What We Learned About the Los Angeles Lakers This Offseason

If we learned anything this summer about the Los Angeles Lakers, it’s that their determination to get back to the mountaintop of the NBA far outweighs any concrete plan on how to do it.

When you’re talking about an iconic sports franchise that’s won 16 league championships and produced some of the brightest stars to ever suit up, the proverbial bar is already set at ultra-high when it comes to rebuilding an old, injury-plagued, misdirected roster.

The Lakers today are more in focus than they were in June, if for no other reason than they finally have a head coach (Byron Scott), first-round lottery pick (Julius Randle) and a roster of newly signed (and re-signed) free agents.

Logic would indicate this was not necessarily their Plan A, since Lakers general manager Mitch Kupchak took over three months to hire Scott and has never been a big advocate of holding onto and using a high first-round draft pick.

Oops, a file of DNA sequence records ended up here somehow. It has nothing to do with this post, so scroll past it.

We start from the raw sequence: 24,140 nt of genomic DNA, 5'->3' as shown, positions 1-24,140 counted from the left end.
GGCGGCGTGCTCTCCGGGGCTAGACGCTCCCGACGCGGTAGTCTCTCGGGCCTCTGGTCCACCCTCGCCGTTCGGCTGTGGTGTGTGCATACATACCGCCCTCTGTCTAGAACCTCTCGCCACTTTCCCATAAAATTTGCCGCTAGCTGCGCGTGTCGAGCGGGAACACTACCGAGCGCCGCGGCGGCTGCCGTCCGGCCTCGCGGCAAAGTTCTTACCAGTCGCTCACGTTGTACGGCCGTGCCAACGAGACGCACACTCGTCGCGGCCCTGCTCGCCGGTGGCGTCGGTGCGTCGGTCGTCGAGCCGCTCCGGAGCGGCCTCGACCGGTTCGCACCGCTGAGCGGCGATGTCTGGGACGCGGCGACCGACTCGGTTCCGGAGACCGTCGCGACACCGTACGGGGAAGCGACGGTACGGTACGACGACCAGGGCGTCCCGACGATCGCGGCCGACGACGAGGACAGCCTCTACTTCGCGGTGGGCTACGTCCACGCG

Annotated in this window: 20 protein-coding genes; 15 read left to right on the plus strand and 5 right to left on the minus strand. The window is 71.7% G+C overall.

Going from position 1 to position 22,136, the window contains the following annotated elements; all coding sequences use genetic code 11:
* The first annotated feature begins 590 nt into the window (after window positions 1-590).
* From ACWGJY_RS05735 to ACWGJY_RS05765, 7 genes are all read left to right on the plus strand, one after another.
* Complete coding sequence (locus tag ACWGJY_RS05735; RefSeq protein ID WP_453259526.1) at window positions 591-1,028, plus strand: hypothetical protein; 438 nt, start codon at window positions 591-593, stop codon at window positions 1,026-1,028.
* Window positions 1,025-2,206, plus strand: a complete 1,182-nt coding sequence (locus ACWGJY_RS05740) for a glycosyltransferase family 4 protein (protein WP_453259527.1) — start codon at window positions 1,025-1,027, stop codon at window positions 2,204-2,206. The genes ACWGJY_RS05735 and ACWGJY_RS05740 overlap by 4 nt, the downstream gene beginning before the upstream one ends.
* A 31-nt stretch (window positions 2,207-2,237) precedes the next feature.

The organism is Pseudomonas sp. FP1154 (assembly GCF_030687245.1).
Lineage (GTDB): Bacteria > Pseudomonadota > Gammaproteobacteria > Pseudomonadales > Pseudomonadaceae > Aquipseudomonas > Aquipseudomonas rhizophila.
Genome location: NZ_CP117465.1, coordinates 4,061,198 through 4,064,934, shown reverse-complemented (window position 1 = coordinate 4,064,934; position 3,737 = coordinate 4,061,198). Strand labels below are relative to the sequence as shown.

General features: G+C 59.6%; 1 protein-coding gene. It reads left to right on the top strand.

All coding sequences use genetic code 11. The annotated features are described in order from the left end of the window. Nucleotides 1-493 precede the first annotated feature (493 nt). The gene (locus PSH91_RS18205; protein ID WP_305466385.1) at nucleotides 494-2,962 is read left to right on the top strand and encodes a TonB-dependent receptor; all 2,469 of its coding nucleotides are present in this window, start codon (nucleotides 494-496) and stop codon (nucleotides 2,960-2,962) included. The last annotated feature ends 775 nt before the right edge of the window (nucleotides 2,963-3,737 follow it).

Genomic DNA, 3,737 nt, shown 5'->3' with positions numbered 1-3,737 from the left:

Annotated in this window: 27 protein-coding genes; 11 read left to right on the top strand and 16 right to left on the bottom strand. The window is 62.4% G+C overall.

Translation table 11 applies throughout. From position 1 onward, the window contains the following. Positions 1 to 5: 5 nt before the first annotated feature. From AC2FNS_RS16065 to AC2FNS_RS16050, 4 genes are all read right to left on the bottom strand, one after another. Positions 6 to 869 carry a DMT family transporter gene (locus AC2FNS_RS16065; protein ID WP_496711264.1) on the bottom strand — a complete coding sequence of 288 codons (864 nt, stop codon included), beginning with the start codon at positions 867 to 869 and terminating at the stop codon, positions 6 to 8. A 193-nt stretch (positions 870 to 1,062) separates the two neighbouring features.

Had Carmelo Anthony or LeBron James been serious about jumping to the Lakers, Kupchak and the Buss kids (Jim and Jeanie) would have surely given up the pick that later became 19-year-old power forward Julius Randle of Kentucky in a heartbeat.

James was a pipe dream for the Lakers, but Anthony was serious enough about a move to L.A. that he came out west for a meeting with Kupchak and Lakers vice president of player personnel Jim Buss.

Though some fans of the quick fix may not like it, the Lakers were better off not signing the free agent this summer.  Anthony in a Lakers uniform, playing alongside his friend Kobe Bryant, surely would have been entertaining. But as management probably recognized, hardcore Lakers fans care way more about championships than about high-wire basketball acrobatics.

Still, Kupchak pursued Anthony because Bryant expressed his desire to see him in Los Angeles, and ownership saw the incredible entertainment value in having the two play...

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